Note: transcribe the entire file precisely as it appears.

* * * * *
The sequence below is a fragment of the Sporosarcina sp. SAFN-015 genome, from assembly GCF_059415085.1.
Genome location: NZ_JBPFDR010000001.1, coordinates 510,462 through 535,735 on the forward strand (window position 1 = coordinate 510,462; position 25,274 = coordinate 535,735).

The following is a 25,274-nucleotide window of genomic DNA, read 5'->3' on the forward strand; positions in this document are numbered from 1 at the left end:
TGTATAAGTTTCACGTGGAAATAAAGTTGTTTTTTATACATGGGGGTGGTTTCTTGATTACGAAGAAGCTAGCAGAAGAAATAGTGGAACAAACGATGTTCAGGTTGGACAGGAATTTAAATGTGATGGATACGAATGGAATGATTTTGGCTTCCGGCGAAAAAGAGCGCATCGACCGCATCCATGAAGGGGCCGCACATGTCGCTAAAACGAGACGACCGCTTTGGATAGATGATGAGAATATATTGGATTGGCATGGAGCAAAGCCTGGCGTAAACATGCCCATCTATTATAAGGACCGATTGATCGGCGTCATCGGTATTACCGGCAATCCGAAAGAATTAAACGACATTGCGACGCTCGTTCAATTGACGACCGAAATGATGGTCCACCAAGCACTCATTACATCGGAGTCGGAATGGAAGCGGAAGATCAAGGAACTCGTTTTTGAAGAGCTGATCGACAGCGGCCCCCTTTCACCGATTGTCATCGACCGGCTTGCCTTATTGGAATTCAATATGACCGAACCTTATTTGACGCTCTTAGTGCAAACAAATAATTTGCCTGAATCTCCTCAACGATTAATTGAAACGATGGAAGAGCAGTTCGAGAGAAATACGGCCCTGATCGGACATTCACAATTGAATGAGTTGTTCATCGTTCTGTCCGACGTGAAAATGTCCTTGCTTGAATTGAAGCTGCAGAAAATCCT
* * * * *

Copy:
The sequence below is a fragment of the Sporosarcina sp. SAFN-015 genome, from assembly GCF_059415085.1.
Genome location: NZ_JBPFDR010000001.1, coordinates 510,462 through 535,735 on the forward strand (window position 1 = coordinate 510,462; position 25,274 = coordinate 535,735).

The following is a 25,274-nucleotide window of genomic DNA, read 5'->3' on the forward strand; positions in this document are numbered from 1 at the left end:
TGTATAAGTTTCACGTGGAAATAAAGTTGTTTTTTATACATGGGGGTGGTTTCTTGATTACGAAGAAGCTAGCAGAAGAAATAGTGGAACAAACGATGTTCAGGTTGGACAGGAATTTAAATGTGATGGATACGAATGGAATGATTTTGGCTTCCGGCGAAAAAGAGCGCATCGACCGCATCCATGAAGGGGCCGCACATGTCGCTAAAACGAGACGACCGCTTTGGATAGATGATGAGAATATATTGGATTGGCATGGAGCAAAGCCTGGCGTAAACATGCCCATCTATTATAAGGACCGATTGATCGGCGTCATCGGTATTACCGGCAATCCGAAAGAATTAAACGACATTGCGACGCTCGTTCAATTGACGACCGAAATGATGGTCCACCAAGCACTCATTACATCGGAGTCGGAATGGAAGCGGAAGATCAAGGAACTCGTTTTTGAAGAGCTGATCGACAGCGGCCCCCTTTCACCGATTGTCATCGACCGGCTTGCCTTATTGGAATTCAATATGACCGAACCTTATTTGACGCTCTTAGTGCAAACAAATAATTTGCCTGAATCTCCTCAACGATTAATTGAAACGATGGAAGAGCAGTTCGAGAGAAATACGGCCCTGATCGGACATTCACAATTGAATGAGTTGTTCATCGTTCTGTCCGACGTGAAAATGTCCTTGCTTGAATTGAAGCTGCAGAAAATCCT